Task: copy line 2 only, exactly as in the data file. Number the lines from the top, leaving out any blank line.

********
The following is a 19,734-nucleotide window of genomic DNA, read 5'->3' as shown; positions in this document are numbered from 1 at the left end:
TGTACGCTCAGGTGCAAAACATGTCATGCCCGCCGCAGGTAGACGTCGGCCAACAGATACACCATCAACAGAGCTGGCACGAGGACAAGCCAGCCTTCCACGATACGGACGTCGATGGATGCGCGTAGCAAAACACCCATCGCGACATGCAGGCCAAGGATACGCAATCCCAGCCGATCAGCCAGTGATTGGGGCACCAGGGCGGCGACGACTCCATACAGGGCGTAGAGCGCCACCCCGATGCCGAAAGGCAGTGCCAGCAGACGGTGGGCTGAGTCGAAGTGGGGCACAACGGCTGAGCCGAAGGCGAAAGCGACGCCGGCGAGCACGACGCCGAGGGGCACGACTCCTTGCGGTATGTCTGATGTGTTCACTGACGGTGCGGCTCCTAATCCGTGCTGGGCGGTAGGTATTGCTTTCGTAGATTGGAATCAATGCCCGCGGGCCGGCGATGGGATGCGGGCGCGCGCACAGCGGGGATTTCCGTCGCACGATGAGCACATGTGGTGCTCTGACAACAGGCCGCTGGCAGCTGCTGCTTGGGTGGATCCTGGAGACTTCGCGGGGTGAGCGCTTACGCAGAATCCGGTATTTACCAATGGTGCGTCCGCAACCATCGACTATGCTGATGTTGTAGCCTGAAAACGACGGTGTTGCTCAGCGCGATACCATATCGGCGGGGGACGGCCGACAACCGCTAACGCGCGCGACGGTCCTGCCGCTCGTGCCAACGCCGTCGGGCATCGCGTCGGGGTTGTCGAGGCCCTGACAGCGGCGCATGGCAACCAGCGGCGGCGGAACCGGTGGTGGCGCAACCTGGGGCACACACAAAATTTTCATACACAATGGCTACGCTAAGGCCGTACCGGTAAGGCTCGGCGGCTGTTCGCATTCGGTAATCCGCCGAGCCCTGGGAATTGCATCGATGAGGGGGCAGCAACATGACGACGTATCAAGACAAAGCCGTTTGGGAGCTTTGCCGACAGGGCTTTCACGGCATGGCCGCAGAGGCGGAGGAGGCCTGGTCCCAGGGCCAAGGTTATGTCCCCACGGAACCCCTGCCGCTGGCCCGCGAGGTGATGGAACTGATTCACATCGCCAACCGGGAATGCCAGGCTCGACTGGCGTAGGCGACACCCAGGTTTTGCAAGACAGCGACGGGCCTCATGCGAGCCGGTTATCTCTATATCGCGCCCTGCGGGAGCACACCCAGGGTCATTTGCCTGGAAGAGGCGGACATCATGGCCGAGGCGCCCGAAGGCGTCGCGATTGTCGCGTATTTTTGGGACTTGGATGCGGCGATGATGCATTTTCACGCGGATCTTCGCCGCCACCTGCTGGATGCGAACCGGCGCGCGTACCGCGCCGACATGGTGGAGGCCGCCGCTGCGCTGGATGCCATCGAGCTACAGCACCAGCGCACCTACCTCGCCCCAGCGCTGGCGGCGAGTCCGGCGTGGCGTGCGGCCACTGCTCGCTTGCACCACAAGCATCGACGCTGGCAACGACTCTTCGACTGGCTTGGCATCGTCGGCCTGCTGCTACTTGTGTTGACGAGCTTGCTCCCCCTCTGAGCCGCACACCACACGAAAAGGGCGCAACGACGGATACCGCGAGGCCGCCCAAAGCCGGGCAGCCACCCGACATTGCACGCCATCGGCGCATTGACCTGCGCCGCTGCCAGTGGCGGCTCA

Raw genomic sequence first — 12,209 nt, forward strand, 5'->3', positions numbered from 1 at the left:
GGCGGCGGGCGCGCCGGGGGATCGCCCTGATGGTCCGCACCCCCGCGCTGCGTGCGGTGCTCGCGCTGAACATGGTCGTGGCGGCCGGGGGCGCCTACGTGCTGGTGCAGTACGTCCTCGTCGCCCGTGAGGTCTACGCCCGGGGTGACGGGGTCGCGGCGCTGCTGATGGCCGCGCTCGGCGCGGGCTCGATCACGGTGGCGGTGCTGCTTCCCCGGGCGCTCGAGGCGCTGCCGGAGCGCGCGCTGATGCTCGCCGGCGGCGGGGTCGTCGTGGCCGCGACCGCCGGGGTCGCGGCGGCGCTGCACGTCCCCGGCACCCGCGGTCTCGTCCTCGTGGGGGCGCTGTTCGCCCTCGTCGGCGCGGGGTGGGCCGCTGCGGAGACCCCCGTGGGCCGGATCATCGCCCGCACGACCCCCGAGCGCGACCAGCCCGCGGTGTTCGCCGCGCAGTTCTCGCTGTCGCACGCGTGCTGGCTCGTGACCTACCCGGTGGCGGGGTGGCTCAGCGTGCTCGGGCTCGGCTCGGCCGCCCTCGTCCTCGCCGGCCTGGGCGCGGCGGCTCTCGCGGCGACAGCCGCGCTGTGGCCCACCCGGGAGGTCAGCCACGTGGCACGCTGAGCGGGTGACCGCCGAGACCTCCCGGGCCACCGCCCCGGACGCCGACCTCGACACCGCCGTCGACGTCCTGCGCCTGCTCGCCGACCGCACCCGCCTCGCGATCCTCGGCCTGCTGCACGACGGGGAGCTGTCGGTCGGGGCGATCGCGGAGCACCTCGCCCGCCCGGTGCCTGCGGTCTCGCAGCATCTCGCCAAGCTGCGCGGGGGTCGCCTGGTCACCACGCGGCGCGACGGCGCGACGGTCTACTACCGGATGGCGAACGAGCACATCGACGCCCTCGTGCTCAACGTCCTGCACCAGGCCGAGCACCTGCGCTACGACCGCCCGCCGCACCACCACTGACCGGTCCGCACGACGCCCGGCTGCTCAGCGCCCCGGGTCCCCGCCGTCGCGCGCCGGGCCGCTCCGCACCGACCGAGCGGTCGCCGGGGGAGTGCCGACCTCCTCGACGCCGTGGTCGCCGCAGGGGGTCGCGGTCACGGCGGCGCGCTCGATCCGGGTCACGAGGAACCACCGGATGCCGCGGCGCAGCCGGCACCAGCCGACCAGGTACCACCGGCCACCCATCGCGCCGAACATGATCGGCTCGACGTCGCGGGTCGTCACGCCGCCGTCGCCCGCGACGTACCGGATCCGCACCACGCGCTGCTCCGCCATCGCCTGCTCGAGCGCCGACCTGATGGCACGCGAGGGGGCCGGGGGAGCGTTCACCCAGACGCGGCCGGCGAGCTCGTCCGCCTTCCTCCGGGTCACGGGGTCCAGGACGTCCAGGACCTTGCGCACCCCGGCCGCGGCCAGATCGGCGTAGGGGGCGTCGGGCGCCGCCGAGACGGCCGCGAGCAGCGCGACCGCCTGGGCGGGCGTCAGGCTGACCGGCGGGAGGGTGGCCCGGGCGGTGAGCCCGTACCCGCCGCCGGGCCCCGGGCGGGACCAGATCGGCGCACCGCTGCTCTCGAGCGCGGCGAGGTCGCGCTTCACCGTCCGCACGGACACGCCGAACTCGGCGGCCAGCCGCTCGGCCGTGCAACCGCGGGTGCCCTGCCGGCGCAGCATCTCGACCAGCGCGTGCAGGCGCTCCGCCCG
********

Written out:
TGTACGCTCAGGTGCAAAACATGTCATGCCCGCCGCAGGTAGACGTCGGCCAACAGATACACCATCAACAGAGCTGGCACGAGGACAAGCCAGCCTTCCACGATACGGACGTCGATGGATGCGCGTAGCAAAACACCCATCGCGACATGCAGGCCAAGGATACGCAATCCCAGCCGATCAGCCAGTGATTGGGGCACCAGGGCGGCGACGACTCCATACAGGGCGTAGAGCGCCACCCCGATGCCGAAAGGCAGTGCCAGCAGACGGTGGGCTGAGTCGAAGTGGGGCACAACGGCTGAGCCGAAGGCGAAAGCGACGCCGGCGAGCACGACGCCGAGGGGCACGACTCCTTGCGGTATGTCTGATGTGTTCACTGACGGTGCGGCTCCTAATCCGTGCTGGGCGGTAGGTATTGCTTTCGTAGATTGGAATCAATGCCCGCGGGCCGGCGATGGGATGCGGGCGCGCGCACAGCGGGGATTTCCGTCGCACGATGAGCACATGTGGTGCTCTGACAACAGGCCGCTGGCAGCTGCTGCTTGGGTGGATCCTGGAGACTTCGCGGGGTGAGCGCTTACGCAGAATCCGGTATTTACCAATGGTGCGTCCGCAACCATCGACTATGCTGATGTTGTAGCCTGAAAACGACGGTGTTGCTCAGCGCGATACCATATCGGCGGGGGACGGCCGACAACCGCTAACGCGCGCGACGGTCCTGCCGCTCGTGCCAACGCCGTCGGGCATCGCGTCGGGGTTGTCGAGGCCCTGACAGCGGCGCATGGCAACCAGCGGCGGCGGAACCGGTGGTGGCGCAACCTGGGGCACACACAAAATTTTCATACACAATGGCTACGCTAAGGCCGTACCGGTAAGGCTCGGCGGCTGTTCGCATTCGGTAATCCGCCGAGCCCTGGGAATTGCATCGATGAGGGGGCAGCAACATGACGACGTATCAAGACAAAGCCGTTTGGGAGCTTTGCCGACAGGGCTTTCACGGCATGGCCGCAGAGGCGGAGGAGGCCTGGTCCCAGGGCCAAGGTTATGTCCCCACGGAACCCCTGCCGCTGGCCCGCGAGGTGATGGAACTGATTCACATCGCCAACCGGGAATGCCAGGCTCGACTGGCGTAGGCGACACCCAGGTTTTGCAAGACAGCGACGGGCCTCATGCGAGCCGGTTATCTCTATATCGCGCCCTGCGGGAGCACACCCAGGGTCATTTGCCTGGAAGAGGCGGACATCATGGCCGAGGCGCCCGAAGGCGTCGCGATTGTCGCGTATTTTTGGGACTTGGATGCGGCGATGATGCATTTTCACGCGGATCTTCGCCGCCACCTGCTGGATGCGAACCGGCGCGCGTACCGCGCCGACATGGTGGAGGCCGCCGCTGCGCTGGATGCCATCGAGCTACAGCACCAGCGCACCTACCTCGCCCCAGCGCTGGCGGCGAGTCCGGCGTGGCGTGCGGCCACTGCTCGCTTGCACCACAAGCATCGACGCTGGCAACGACTCTTCGACTGGCTTGGCATCGTCGGCCTGCTGCTACTTGTGTTGACGAGCTTGCTCCCCCTCTGAGCCGCACACCACACGAAAAGGGCGCAACGACGGATACCGCGAGGCCGCCCAAAGCCGGGCAGCCACCCGACATTGCACGCCATCGGCGCATTGACCTGCGCCGCTGCCAGTGGCGGCTCA